Monday, April 1, 2019 - 7:24pm
Sean Tran and friends

Before I began college, my dad told me that I’d end up being friends with those who were like me—that I’d stick to my “own kind.” What he meant was that the people who I’d surround myself with would all be Asian, a stark contrast to my high school best friends. My high school friends were made up of a handful of white boys and one Vietnamese girl, all within a high school class of 450 where I could count all the Asian students on my hands. I didn’t believe him at all. However, as parents often are, he ended up being right, for the most part.

Monday, April 1, 2019 - 7:19pm

Throughout most of elementary school, my parents and I lived in a tiny one-bed, one-bath unit tucked away on the top floor of a house. My parents and I often took turns sleeping on the floor, since there was only one bed, and only room for two; it was a space I often felt ashamed of, a place I never invited my friends over to, a place I pushed away in the recesses of my memories.


Thursday, March 28, 2019 - 11:29am

Whenever a relative from India can’t understand my broken Gujarati and says to just speak English, the thought comes up. Whenever I go to mandir to pray and don’t know what to say or think, the thought comes up. Whenever an international student from the Motherland makes an offhand comment about how I’m not really Indian, the thought comes up.

Monday, March 25, 2019 - 7:35pm
Friday, March 22, 2019 - 2:03pm
Haleemah Aqel

My name is Haleemah Aqel. I am a graduate of the class of 2018. I am a Palestinian Muslim American woman. I serve as the current program coordinator at the Program on Intergroup Relations. I am one of the founders of the Islamophobia Working Group. I was the head organizer of the New Zealand Mosque Vigil on Saturday, March 16. I’ve spent the last few days processing the events of Saturday.


Monday, March 18, 2019 - 9:02pm

On Saturday, March 16th, at 4P.M., a large crowd of students, faculty and various community members gathered on the diag to perform a candlelight vigil in wake of the tragic terrorist attack on two New Zealand Mosques that left 50 Muslim men, women and children dead and many more severely injured. An attack that was premeditated, recorded, and live-streamed by none other than a cold-blooded white supremacist.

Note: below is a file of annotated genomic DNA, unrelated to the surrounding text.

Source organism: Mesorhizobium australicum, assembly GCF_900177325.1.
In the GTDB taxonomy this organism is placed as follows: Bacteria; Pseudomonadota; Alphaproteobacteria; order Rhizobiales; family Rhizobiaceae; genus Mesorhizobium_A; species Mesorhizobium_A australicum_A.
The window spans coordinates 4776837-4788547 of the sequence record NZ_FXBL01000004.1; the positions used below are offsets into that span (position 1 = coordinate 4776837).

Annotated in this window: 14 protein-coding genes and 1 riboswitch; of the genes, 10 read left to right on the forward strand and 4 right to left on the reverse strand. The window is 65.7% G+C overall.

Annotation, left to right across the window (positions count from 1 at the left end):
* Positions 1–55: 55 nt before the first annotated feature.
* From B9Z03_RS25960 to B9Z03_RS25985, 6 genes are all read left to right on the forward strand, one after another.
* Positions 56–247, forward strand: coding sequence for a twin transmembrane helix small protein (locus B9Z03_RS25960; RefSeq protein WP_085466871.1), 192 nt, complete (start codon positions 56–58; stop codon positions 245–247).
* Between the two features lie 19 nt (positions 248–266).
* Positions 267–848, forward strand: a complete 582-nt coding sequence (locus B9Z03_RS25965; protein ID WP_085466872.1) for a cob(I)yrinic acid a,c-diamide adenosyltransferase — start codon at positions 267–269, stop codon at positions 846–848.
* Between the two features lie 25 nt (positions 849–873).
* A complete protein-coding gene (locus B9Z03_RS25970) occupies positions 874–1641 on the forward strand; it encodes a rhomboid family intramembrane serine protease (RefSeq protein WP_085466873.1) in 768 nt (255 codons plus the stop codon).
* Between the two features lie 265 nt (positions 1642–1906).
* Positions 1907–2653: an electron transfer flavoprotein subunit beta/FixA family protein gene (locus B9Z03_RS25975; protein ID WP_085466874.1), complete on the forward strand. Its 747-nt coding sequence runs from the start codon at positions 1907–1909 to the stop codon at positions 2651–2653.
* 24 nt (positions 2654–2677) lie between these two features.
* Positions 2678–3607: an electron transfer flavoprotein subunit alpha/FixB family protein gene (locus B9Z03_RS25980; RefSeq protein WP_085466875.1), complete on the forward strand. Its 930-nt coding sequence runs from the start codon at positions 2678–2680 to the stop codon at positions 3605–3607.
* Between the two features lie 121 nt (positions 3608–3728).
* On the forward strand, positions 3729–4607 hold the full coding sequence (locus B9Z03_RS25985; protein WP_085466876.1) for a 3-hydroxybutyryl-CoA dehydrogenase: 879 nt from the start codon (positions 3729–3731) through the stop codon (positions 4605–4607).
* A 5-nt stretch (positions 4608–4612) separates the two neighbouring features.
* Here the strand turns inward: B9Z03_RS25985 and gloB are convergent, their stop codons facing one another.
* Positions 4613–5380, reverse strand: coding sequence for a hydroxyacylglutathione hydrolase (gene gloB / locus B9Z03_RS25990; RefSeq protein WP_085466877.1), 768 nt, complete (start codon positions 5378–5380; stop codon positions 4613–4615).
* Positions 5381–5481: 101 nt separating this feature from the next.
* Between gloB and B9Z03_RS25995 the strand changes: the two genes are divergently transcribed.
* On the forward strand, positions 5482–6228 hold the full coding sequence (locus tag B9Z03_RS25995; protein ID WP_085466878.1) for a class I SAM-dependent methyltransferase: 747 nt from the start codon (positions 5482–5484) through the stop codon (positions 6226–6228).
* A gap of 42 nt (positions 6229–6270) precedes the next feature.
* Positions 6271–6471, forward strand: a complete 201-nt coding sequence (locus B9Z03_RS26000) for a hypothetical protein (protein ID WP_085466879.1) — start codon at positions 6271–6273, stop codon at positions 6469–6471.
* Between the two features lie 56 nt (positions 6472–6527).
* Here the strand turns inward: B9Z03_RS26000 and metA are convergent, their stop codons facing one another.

Monday, March 18, 2019 - 7:08pm
Sean Tran

When skyscrapers and Chicago cityscapes begin to give way to hanging lanterns and stone statues of the twelve Chinese zodiac signs, we’ve arrived again in Chinatown. At two hours and thirty-one minutes away from my hometown, Chicago’s Chinatown Square has been my family’s favorite travel destination since I was in elementary school. I can’t count the amount of times that I’ve been there. Still, I never tire of going. There’s a unique quality about it that’s timelessly familiar yet fresh, making me feel like that same child with each visit.

Monday, March 18, 2019 - 7:04pm
What Men Want poster

“What Men Want”, a new film directed by Adam Shankman and starring Taraji P. Henson, is a mixture of slapstick comedy and an exploration of gender bias in the present day. Henson plays Ali Davis, a Black female working as a successful sports agent in an industry almost completely dominated by white males. After being surpassed for a promotion that she deserves several times and being told to “stay in her lane” by her white male colleagues, Henson drinks a potion that allows her to hear men’s inner thoughts.

Monday, March 18, 2019 - 6:53pm


WeListen is one of the hottest new clubs on campus. Purporting to be a “grassroots, campus-based organization bridging the American political divide” by hosting talks on various topics from immigration reform to abortion, and marijuana regulation to environmental policy, the group hosts weekly talks about nothing, and changes the opinion of no one.


Wednesday, March 13, 2019 - 7:00pm

In fifth grade, a random peer asked me if my name was Bea. When I told her no, she replied with a familiar: “Oh, well, you know, you guys all look the same.” This is an illustration compilation of how that’s just not true! Every individual has a unique, personal narrative and we mustn’t let others use our physical attributes as a scapegoat to generalize these experiences.